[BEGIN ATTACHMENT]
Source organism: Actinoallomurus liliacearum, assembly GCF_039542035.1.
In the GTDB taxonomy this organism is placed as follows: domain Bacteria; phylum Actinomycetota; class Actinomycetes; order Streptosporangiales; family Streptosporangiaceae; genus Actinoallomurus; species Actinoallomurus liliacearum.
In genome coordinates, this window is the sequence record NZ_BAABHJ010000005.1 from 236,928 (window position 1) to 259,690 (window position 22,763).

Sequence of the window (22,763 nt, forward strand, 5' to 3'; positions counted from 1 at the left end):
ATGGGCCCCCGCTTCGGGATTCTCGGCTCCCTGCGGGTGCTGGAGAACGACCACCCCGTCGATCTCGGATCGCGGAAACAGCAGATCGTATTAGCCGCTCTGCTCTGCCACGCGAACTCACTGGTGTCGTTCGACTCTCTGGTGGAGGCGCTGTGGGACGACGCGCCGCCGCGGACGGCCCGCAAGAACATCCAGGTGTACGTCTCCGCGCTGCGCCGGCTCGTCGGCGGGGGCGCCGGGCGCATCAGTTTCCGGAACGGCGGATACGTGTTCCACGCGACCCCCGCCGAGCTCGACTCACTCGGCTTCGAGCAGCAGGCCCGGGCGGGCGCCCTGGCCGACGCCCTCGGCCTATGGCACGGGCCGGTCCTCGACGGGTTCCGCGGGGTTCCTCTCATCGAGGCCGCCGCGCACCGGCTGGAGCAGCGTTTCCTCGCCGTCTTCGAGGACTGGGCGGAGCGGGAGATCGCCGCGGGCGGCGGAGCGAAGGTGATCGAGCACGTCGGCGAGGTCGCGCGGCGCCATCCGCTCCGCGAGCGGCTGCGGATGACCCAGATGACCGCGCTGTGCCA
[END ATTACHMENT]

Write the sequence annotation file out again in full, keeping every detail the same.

Source organism: Actinoallomurus liliacearum, assembly GCF_039542035.1.
In the GTDB taxonomy this organism is placed as follows: domain Bacteria; phylum Actinomycetota; class Actinomycetes; order Streptosporangiales; family Streptosporangiaceae; genus Actinoallomurus; species Actinoallomurus liliacearum.
In genome coordinates, this window is the sequence record NZ_BAABHJ010000005.1 from 236,928 (window position 1) to 259,690 (window position 22,763).

Sequence of the window (22,763 nt, forward strand, 5' to 3'; positions counted from 1 at the left end):
ATGGGCCCCCGCTTCGGGATTCTCGGCTCCCTGCGGGTGCTGGAGAACGACCACCCCGTCGATCTCGGATCGCGGAAACAGCAGATCGTATTAGCCGCTCTGCTCTGCCACGCGAACTCACTGGTGTCGTTCGACTCTCTGGTGGAGGCGCTGTGGGACGACGCGCCGCCGCGGACGGCCCGCAAGAACATCCAGGTGTACGTCTCCGCGCTGCGCCGGCTCGTCGGCGGGGGCGCCGGGCGCATCAGTTTCCGGAACGGCGGATACGTGTTCCACGCGACCCCCGCCGAGCTCGACTCACTCGGCTTCGAGCAGCAGGCCCGGGCGGGCGCCCTGGCCGACGCCCTCGGCCTATGGCACGGGCCGGTCCTCGACGGGTTCCGCGGGGTTCCTCTCATCGAGGCCGCCGCGCACCGGCTGGAGCAGCGTTTCCTCGCCGTCTTCGAGGACTGGGCGGAGCGGGAGATCGCCGCGGGCGGCGGAGCGAAGGTGATCGAGCACGTCGGCGAGGTCGCGCGGCGCCATCCGCTCCGCGAGCGGCTGCGGATGACCCAGATGACCGCGCTGTGCCA